Doctor with Parkinson's Continues to Serve the Medical World
Dr. Terry Capistrant was 55 years old when he discovered that he might be experiencing the first signs of Parkinson’s disease. It was when he had just finished a spinal tap on his patient and noticed that his writing was small and cramped as he wrote his notes.
Dr. Capistrant knew that something was wrong, and he immediately felt a feeling of dread in his stomach.
“It was very stressful,” said Terry, now 80 years old, sitting in his Lilydale home overlooking the Mississippi River.
The symptom he noticed is called micrographia and is experienced by patients shortly before they are diagnosed with a neurodegenerative disease. Micrographia is also brought on by stress, which was very common in Dr. Capistrant's career as a neurologist.
Friends and family were devastated by the news. “We were both depressed,” said the doctor’s wife, Jacque, about the diagnosis. His son, Ted, was also surprised. “It was shock and despair,” he said, “I assumed — and I was wrong — that it was a death sentence.” However, after being diagnosed with Parkinson's, Dr. Capistrant is still going strong after battling the disease for 25 years. Not only is he strong, but he's never been more motivated.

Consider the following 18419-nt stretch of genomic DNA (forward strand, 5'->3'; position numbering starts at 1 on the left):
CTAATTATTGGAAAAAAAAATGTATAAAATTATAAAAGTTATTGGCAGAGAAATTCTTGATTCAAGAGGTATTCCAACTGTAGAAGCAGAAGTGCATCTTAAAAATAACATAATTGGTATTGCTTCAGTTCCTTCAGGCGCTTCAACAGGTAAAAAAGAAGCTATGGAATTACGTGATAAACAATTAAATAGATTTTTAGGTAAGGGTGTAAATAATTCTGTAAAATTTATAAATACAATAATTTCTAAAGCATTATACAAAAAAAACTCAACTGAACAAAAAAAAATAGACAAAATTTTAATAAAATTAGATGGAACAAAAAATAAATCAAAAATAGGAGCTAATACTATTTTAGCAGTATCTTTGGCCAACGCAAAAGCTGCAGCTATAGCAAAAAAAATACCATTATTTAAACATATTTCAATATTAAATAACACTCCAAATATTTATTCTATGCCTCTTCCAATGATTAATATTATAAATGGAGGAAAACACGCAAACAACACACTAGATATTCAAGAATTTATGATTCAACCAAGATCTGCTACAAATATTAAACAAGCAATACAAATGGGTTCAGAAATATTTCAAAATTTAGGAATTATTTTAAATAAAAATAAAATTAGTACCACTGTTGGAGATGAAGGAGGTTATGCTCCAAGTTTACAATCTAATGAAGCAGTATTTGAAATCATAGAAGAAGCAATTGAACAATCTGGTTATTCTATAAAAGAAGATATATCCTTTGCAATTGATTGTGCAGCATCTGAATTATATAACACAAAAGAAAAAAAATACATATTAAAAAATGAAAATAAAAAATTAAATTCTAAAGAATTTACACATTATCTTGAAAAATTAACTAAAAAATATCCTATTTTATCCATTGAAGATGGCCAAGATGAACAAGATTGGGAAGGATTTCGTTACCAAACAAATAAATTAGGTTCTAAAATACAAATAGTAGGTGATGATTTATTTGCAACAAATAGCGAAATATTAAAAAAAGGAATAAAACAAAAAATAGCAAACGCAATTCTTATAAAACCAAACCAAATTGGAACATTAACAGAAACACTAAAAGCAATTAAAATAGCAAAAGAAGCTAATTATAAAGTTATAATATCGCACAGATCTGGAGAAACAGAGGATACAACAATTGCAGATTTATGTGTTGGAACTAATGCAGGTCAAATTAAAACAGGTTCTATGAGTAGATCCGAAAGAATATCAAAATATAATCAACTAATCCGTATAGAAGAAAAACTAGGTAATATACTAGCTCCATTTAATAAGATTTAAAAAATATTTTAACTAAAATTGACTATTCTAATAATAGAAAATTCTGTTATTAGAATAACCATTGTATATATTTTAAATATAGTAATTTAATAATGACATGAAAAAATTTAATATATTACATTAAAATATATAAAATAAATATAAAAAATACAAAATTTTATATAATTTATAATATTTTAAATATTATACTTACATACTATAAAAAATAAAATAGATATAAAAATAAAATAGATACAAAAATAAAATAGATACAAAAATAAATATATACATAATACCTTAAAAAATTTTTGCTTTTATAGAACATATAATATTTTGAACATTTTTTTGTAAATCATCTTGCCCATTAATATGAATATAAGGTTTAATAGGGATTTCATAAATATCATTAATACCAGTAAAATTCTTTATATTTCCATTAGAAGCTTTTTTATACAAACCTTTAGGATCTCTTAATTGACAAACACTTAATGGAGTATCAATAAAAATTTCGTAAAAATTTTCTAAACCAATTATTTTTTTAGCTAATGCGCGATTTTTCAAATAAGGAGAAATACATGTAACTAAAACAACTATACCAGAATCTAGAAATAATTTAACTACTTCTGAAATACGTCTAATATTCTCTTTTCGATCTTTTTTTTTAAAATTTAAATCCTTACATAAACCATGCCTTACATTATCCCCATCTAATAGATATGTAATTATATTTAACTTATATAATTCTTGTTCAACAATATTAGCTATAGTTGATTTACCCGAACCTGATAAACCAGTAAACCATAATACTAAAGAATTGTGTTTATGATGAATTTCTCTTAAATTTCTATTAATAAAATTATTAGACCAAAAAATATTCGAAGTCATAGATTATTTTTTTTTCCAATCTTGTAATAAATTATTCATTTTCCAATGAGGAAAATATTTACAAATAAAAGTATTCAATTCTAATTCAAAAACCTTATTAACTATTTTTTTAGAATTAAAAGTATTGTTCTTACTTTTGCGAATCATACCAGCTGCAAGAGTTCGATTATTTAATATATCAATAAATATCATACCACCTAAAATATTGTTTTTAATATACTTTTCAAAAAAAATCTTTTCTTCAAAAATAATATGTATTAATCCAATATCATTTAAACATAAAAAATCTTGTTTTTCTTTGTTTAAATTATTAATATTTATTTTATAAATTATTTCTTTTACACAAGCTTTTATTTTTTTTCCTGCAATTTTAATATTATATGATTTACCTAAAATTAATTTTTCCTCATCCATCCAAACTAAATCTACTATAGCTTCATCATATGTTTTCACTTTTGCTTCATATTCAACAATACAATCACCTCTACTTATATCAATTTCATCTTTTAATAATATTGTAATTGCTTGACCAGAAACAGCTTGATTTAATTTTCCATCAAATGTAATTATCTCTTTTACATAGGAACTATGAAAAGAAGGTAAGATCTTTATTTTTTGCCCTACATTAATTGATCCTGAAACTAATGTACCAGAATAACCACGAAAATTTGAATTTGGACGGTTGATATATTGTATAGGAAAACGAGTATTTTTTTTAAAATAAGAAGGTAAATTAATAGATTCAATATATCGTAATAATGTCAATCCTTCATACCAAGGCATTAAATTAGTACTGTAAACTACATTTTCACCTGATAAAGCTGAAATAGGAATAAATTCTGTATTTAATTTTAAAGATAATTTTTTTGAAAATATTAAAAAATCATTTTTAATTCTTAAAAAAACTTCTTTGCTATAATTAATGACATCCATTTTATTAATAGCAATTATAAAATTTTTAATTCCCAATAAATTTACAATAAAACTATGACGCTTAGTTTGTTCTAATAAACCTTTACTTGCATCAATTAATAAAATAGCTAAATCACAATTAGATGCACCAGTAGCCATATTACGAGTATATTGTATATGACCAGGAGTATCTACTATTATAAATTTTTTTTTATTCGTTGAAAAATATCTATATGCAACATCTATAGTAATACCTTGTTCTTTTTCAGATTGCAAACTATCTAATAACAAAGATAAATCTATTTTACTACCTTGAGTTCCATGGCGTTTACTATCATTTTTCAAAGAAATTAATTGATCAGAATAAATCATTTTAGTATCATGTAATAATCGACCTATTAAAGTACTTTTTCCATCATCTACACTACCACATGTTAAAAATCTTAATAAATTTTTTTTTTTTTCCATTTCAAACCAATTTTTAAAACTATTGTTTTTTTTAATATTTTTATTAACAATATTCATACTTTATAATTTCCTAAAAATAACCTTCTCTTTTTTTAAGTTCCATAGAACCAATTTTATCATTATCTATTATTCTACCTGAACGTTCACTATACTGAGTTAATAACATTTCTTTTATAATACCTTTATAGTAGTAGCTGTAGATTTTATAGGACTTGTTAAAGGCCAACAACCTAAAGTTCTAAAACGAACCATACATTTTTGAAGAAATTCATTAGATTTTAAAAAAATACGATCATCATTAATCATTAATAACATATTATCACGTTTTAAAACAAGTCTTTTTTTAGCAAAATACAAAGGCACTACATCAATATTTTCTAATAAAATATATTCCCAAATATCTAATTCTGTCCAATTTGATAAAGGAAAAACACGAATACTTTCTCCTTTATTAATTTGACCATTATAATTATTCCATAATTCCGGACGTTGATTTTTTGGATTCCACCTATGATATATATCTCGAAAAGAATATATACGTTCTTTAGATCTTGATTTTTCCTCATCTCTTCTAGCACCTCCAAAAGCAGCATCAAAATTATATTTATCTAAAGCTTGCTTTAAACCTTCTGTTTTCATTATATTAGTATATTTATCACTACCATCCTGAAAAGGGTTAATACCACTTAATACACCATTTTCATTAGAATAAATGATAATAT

Dr. Laura Li, director of the Capistrant Center for Parkinson’s Disease and Movement Disorders at Bethesda Hospital in St. Paul, says that he is one of the best patients. Capistrant lived up to every expectation of a Parkinson's patient and has also showed persistence and a positive attitude. The doctor regularly exercises and has a great support system of family and friends behind him.
Parkinson’s is a neurodegenerative disease. It was first discovered by James Parkinson in 1817 and was first named shaking palsy, due to the symptoms that were observed in patients at the time. The disease is characterized by involuntary tremors and shakes that compromise the patient’s physical capabilities. Other signs of the disease include hypertonia, muscle rigidity, bradykinesia, and general instability.
Parkinson’s symptoms are caused by the destruction of dopaminergic brain cells located in the substantia nigra, a region in the brain. Dopamine is a type of neurotransmitter that helps smooth the synapses between neurons that control movement. In the absence of this neurotransmitter, movements become erratic, unstable, and unpredictable. Even when standing still, the patient may experience tremors.
Read on to learn more about Capistrant's long career as a neurologist, and see what he is doing now for Parkinson's disease.
Photo source: Dr. Capistrant and wife Jacque Capistrant by Deanna Weniger / Pioneer Press